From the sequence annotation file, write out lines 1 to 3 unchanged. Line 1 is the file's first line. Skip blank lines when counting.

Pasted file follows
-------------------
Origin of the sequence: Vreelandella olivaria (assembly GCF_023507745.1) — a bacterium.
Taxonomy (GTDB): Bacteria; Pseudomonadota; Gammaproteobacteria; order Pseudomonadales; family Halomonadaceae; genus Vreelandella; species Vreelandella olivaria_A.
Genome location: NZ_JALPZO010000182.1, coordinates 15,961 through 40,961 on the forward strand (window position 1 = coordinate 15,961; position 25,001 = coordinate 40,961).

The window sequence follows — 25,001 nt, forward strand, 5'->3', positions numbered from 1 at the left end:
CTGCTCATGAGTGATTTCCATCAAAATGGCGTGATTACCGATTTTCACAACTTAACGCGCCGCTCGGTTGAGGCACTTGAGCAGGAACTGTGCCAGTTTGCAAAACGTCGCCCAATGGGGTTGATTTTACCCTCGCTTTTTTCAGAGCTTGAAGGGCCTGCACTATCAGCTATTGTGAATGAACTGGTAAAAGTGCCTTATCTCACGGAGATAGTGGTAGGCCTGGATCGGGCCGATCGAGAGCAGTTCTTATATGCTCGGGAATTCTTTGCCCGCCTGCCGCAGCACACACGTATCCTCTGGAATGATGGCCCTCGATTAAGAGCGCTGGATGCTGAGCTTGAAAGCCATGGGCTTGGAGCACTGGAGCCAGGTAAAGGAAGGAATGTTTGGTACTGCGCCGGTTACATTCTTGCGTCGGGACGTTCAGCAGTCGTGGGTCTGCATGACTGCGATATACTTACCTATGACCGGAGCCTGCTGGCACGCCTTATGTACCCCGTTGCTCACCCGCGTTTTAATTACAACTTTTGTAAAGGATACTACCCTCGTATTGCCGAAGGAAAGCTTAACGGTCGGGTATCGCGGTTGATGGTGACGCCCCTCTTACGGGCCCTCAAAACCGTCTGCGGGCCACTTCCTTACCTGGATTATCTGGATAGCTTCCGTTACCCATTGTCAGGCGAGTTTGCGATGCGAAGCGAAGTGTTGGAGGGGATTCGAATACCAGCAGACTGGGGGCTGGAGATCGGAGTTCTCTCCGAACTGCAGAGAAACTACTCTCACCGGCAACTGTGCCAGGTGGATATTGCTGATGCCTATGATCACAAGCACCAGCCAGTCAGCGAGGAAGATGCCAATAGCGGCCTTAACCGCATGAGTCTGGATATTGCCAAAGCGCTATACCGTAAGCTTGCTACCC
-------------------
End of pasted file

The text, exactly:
Origin of the sequence: Vreelandella olivaria (assembly GCF_023507745.1) — a bacterium.
Taxonomy (GTDB): Bacteria; Pseudomonadota; Gammaproteobacteria; order Pseudomonadales; family Halomonadaceae; genus Vreelandella; species Vreelandella olivaria_A.
Genome location: NZ_JALPZO010000182.1, coordinates 15,961 through 40,961 on the forward strand (window position 1 = coordinate 15,961; position 25,001 = coordinate 40,961).